German-speaking countries enjoy a long tradition at the cultural and political core of Europe. During the last two hundred years their importance has steadily increased, and with the recent developments in Eastern Europe their influence seems certain to expand even more.
The importance of the German language has grown correspondingly: it is the second foreign language after English in the countries of central and Eastern Europe, and its use is spreading within the European Community. Learning German opens the door to many fields of intellectual, technical and politico-economic endeavor. German scholars have been leaders in philosophy, the sciences, history, archaeology, sociology and political science. German literature is equally distinguished: writers like Goethe, Kafka, Rilke, Brecht, Mann, Wolf, Grass, Jelinek, Özdamar, etc., have dealt with the widest possible range of human problems and concerns, and have been recognized worldwide.
The Department of Germanic Languages and Literatures offers courses on literature from the Middle Ages to the present, so that the student may acquire an overview of this significant element of German life and culture. We offer language courses from beginning and intermediate to advanced levels, with practice in reading, writing, comprehending and speaking German, as well as stylistics, linguistics, and the specialized vocabulary and concepts of business. Language and literature instruction is integrated as far as possible, with the aim of teaching students advanced critical literacy in German. The department offers a minor in Yiddish, with instruction offered from beginning and intermediate to advanced levels. German combines well with other modern languages and literatures, and double-majors are encouraged. Students in a variety of programs, such as Cinema Studies, European Studies, Literary Studies, Drama, Music and others, will benefit from courses in German language, literature and culture.The Department supports opportunities for students to study and work in Germany, by encouraging participation in programs established by the German government, by Canadian universities, and by our own Arts and Science Faculty's Study Elsewhere Program. One of these is the exchange program under which Toronto students can spend the academic year at the Humboldt University in Berlin.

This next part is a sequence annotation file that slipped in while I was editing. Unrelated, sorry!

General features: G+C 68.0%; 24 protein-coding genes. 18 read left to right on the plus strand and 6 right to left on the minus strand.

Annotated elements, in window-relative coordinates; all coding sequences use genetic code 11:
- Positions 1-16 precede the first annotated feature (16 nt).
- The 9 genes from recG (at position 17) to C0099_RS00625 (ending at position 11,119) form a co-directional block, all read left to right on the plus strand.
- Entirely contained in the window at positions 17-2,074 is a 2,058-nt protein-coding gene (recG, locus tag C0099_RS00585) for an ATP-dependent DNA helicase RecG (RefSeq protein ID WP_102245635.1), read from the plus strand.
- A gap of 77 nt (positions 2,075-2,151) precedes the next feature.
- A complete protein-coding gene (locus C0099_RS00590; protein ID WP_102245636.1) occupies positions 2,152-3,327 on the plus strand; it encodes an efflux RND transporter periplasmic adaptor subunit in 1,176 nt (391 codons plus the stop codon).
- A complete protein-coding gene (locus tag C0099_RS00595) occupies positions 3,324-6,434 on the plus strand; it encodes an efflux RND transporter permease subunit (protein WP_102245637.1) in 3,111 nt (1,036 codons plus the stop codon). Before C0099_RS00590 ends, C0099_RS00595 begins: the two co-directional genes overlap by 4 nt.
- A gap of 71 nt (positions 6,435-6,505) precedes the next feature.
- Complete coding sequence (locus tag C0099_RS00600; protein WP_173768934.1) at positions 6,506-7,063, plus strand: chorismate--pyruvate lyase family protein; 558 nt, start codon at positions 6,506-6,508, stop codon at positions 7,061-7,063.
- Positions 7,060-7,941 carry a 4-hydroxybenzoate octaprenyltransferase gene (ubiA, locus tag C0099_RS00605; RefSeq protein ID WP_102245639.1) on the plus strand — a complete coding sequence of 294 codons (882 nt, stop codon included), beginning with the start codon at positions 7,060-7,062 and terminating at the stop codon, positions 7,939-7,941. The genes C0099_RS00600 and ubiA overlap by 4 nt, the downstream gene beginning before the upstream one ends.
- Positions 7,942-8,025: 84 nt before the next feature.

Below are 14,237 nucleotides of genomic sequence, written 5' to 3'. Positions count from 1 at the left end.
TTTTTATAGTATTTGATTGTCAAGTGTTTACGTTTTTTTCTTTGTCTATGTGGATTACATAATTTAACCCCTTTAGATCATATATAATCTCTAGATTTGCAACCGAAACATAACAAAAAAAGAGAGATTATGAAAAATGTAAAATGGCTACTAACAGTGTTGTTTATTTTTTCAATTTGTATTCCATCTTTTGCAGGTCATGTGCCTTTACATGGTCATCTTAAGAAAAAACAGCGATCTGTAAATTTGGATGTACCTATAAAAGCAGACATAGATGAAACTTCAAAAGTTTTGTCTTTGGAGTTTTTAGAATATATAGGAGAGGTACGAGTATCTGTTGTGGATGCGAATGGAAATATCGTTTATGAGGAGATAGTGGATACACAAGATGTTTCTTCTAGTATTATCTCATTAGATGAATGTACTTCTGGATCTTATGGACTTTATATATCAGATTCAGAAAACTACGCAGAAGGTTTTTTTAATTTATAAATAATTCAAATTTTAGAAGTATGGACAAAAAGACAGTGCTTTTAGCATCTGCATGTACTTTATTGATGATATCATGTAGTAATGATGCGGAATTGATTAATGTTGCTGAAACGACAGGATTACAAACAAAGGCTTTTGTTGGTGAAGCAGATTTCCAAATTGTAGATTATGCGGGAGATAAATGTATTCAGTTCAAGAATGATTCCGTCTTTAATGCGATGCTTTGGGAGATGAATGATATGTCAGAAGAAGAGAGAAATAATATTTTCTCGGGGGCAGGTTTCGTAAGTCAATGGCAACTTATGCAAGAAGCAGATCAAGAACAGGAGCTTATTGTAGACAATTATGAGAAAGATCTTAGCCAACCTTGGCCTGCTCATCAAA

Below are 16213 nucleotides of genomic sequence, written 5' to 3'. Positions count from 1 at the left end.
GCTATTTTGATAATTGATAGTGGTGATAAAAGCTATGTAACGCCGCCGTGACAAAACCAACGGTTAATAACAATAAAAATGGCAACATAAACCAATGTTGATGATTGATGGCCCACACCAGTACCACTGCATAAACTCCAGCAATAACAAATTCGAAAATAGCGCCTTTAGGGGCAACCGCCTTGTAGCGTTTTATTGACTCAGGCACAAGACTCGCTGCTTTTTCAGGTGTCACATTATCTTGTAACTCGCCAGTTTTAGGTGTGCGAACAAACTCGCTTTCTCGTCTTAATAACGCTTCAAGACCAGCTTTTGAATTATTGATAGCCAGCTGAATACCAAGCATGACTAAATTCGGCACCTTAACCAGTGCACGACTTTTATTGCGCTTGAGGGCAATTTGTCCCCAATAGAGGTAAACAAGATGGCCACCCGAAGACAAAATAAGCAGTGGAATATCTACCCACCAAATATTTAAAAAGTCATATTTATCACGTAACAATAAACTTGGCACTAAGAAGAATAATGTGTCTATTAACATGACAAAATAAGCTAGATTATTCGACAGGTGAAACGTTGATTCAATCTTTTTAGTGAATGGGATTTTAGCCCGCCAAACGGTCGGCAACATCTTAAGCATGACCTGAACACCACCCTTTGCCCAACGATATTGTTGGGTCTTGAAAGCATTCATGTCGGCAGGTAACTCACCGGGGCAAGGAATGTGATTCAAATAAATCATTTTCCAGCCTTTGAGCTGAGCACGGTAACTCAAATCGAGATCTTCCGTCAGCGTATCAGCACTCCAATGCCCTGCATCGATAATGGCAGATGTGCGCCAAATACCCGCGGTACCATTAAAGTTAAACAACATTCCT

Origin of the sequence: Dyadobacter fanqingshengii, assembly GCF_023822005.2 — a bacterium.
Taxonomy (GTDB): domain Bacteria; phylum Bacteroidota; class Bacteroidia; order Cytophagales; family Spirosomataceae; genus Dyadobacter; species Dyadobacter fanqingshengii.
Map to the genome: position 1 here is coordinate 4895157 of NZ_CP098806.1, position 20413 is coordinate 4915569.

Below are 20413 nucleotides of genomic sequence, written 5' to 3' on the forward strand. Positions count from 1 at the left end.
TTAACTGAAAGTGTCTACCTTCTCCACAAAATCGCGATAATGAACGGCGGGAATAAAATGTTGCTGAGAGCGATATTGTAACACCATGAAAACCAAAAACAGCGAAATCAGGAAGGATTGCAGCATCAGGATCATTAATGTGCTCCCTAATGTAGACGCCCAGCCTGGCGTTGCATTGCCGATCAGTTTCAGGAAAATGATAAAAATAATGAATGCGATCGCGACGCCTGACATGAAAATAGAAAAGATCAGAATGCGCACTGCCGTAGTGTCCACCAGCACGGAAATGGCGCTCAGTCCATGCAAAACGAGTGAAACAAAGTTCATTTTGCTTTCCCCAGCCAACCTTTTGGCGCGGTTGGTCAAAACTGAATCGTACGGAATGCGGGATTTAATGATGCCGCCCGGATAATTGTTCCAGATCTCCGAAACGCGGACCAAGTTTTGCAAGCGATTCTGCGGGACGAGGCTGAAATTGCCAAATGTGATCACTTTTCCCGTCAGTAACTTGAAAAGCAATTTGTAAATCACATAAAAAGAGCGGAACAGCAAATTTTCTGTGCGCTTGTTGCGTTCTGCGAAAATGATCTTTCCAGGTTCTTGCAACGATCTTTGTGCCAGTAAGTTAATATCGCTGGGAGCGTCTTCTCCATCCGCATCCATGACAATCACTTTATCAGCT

A knowledge of German is a virtual necessity for specialists in many disciplines; it is also very useful in certain career areas (e.g., the foreign service, interpretation and translation, librarianship, business and commerce, music, tourism, and of course teaching). The successful completion of a four-year program, including seven approved courses in German, may entitle the student to enter the M.A. or Ph.D. program in the Graduate Division of the Department.
Students entering with some previous knowledge of German are required to contact the department to write an initial assessment test (placement test) and will then be advised to take courses at the appropriate level. Please check the department's web site at www.german.utoronto.ca for more information.
Information on studies in German Language and/or Literature can be obtained from the Associate Chair for Undergraduate Studies at firstname.lastname@example.org.
Enquiries: Department of Germanic Languages and Literatures
Address: 50 St. Joseph Street, Odette Hall #322